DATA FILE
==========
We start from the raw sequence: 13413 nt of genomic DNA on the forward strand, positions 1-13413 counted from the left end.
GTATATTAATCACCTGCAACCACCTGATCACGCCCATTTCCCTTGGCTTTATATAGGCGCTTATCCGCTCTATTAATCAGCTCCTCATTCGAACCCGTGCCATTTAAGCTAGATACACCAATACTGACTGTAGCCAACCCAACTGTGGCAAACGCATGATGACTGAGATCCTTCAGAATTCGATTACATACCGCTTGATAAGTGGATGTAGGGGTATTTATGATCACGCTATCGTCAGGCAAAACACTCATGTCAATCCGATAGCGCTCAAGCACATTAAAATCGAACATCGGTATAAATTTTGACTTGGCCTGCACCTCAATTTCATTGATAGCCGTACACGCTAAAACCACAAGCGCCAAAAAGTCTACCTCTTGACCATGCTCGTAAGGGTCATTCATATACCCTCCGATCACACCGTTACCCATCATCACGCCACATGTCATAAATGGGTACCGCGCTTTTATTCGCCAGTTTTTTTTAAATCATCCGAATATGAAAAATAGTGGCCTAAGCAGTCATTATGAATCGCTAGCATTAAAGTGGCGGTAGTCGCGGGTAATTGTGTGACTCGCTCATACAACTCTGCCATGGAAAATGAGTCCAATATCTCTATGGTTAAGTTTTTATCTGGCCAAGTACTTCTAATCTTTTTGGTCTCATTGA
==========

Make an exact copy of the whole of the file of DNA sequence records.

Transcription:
We start from the raw sequence: 13413 nt of genomic DNA on the forward strand, positions 1-13413 counted from the left end.
GTATATTAATCACCTGCAACCACCTGATCACGCCCATTTCCCTTGGCTTTATATAGGCGCTTATCCGCTCTATTAATCAGCTCCTCATTCGAACCCGTGCCATTTAAGCTAGATACACCAATACTGACTGTAGCCAACCCAACTGTGGCAAACGCATGATGACTGAGATCCTTCAGAATTCGATTACATACCGCTTGATAAGTGGATGTAGGGGTATTTATGATCACGCTATCGTCAGGCAAAACACTCATGTCAATCCGATAGCGCTCAAGCACATTAAAATCGAACATCGGTATAAATTTTGACTTGGCCTGCACCTCAATTTCATTGATAGCCGTACACGCTAAAACCACAAGCGCCAAAAAGTCTACCTCTTGACCATGCTCGTAAGGGTCATTCATATACCCTCCGATCACACCGTTACCCATCATCACGCCACATGTCATAAATGGGTACCGCGCTTTTATTCGCCAGTTTTTTTTAAATCATCCGAATATGAAAAATAGTGGCCTAAGCAGTCATTATGAATCGCTAGCATTAAAGTGGCGGTAGTCGCGGGTAATTGTGTGACTCGCTCATACAACTCTGCCATGGAAAATGAGTCCAATATCTCTATGGTTAAGTTTTTATCTGGCCAAGTACTTCTAATCTTTTTGGTCTCATTGA